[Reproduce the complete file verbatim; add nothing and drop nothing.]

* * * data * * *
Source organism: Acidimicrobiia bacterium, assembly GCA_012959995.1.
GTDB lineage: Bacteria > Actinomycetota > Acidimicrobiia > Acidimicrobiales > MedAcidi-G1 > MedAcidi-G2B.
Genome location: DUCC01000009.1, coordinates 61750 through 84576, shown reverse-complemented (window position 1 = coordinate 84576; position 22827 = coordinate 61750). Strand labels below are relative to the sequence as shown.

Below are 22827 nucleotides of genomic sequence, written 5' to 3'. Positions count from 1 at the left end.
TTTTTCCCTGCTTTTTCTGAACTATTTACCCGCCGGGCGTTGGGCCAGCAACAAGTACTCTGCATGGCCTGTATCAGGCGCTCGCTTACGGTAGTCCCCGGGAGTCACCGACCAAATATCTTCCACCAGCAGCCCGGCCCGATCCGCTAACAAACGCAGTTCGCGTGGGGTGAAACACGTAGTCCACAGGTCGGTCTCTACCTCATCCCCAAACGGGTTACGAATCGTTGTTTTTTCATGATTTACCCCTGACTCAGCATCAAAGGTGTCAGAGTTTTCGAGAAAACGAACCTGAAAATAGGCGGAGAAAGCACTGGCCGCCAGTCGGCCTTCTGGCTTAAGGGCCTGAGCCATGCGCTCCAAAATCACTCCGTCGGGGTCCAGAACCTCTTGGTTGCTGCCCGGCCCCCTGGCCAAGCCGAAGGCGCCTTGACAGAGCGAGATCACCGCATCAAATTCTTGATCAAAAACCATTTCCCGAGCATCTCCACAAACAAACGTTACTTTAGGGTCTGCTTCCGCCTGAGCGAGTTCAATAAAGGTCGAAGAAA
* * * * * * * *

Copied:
Source organism: Acidimicrobiia bacterium, assembly GCA_012959995.1.
GTDB lineage: Bacteria > Actinomycetota > Acidimicrobiia > Acidimicrobiales > MedAcidi-G1 > MedAcidi-G2B.
Genome location: DUCC01000009.1, coordinates 61750 through 84576, shown reverse-complemented (window position 1 = coordinate 84576; position 22827 = coordinate 61750). Strand labels below are relative to the sequence as shown.

Below are 22827 nucleotides of genomic sequence, written 5' to 3'. Positions count from 1 at the left end.
TTTTTCCCTGCTTTTTCTGAACTATTTACCCGCCGGGCGTTGGGCCAGCAACAAGTACTCTGCATGGCCTGTATCAGGCGCTCGCTTACGGTAGTCCCCGGGAGTCACCGACCAAATATCTTCCACCAGCAGCCCGGCCCGATCCGCTAACAAACGCAGTTCGCGTGGGGTGAAACACGTAGTCCACAGGTCGGTCTCTACCTCATCCCCAAACGGGTTACGAATCGTTGTTTTTTCATGATTTACCCCTGACTCAGCATCAAAGGTGTCAGAGTTTTCGAGAAAACGAACCTGAAAATAGGCGGAGAAAGCACTGGCCGCCAGTCGGCCTTCTGGCTTAAGGGCCTGAGCCATGCGCTCCAAAATCACTCCGTCGGGGTCCAGAACCTCTTGGTTGCTGCCCGGCCCCCTGGCCAAGCCGAAGGCGCCTTGACAGAGCGAGATCACCGCATCAAATTCTTGATCAAAAACCATTTCCCGAGCATCTCCACAAACAAACGTTACTTTAGGGTCTGCTTCCGCCTGAGCGAGTTCAATAAAGGTCGAAGAAA